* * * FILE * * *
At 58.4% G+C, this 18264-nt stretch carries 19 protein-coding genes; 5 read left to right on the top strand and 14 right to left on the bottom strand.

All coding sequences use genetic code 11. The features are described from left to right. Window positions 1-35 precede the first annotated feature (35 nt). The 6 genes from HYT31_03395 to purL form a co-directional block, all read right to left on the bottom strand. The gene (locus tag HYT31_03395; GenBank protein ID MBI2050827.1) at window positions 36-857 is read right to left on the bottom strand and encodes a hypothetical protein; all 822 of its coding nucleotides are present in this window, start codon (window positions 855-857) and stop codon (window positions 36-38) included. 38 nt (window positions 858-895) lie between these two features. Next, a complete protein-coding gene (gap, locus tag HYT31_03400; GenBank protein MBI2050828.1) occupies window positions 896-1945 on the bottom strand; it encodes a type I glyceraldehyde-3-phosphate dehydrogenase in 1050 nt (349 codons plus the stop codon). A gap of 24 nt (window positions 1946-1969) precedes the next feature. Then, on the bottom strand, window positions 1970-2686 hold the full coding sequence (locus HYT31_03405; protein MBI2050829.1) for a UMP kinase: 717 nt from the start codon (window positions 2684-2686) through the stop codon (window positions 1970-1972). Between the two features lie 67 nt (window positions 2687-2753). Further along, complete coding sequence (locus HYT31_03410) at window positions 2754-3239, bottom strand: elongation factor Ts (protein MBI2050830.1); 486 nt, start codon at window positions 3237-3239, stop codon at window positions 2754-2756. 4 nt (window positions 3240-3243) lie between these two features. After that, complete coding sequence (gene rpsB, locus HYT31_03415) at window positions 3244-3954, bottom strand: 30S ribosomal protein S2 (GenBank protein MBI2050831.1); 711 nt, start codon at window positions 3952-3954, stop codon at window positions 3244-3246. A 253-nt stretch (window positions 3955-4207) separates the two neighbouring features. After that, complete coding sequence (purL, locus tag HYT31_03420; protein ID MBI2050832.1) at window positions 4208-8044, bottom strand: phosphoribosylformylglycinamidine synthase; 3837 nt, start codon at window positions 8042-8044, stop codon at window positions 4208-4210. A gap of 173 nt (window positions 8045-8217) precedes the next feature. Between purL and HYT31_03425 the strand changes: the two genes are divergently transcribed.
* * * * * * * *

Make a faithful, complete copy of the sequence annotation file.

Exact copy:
At 58.4% G+C, this 18264-nt stretch carries 19 protein-coding genes; 5 read left to right on the top strand and 14 right to left on the bottom strand.

All coding sequences use genetic code 11. The features are described from left to right. Window positions 1-35 precede the first annotated feature (35 nt). The 6 genes from HYT31_03395 to purL form a co-directional block, all read right to left on the bottom strand. The gene (locus tag HYT31_03395; GenBank protein ID MBI2050827.1) at window positions 36-857 is read right to left on the bottom strand and encodes a hypothetical protein; all 822 of its coding nucleotides are present in this window, start codon (window positions 855-857) and stop codon (window positions 36-38) included. 38 nt (window positions 858-895) lie between these two features. Next, a complete protein-coding gene (gap, locus tag HYT31_03400; GenBank protein MBI2050828.1) occupies window positions 896-1945 on the bottom strand; it encodes a type I glyceraldehyde-3-phosphate dehydrogenase in 1050 nt (349 codons plus the stop codon). A gap of 24 nt (window positions 1946-1969) precedes the next feature. Then, on the bottom strand, window positions 1970-2686 hold the full coding sequence (locus HYT31_03405; protein MBI2050829.1) for a UMP kinase: 717 nt from the start codon (window positions 2684-2686) through the stop codon (window positions 1970-1972). Between the two features lie 67 nt (window positions 2687-2753). Further along, complete coding sequence (locus HYT31_03410) at window positions 2754-3239, bottom strand: elongation factor Ts (protein MBI2050830.1); 486 nt, start codon at window positions 3237-3239, stop codon at window positions 2754-2756. 4 nt (window positions 3240-3243) lie between these two features. After that, complete coding sequence (gene rpsB, locus HYT31_03415) at window positions 3244-3954, bottom strand: 30S ribosomal protein S2 (GenBank protein MBI2050831.1); 711 nt, start codon at window positions 3952-3954, stop codon at window positions 3244-3246. A 253-nt stretch (window positions 3955-4207) separates the two neighbouring features. After that, complete coding sequence (purL, locus tag HYT31_03420; protein ID MBI2050832.1) at window positions 4208-8044, bottom strand: phosphoribosylformylglycinamidine synthase; 3837 nt, start codon at window positions 8042-8044, stop codon at window positions 4208-4210. A gap of 173 nt (window positions 8045-8217) precedes the next feature. Between purL and HYT31_03425 the strand changes: the two genes are divergently transcribed.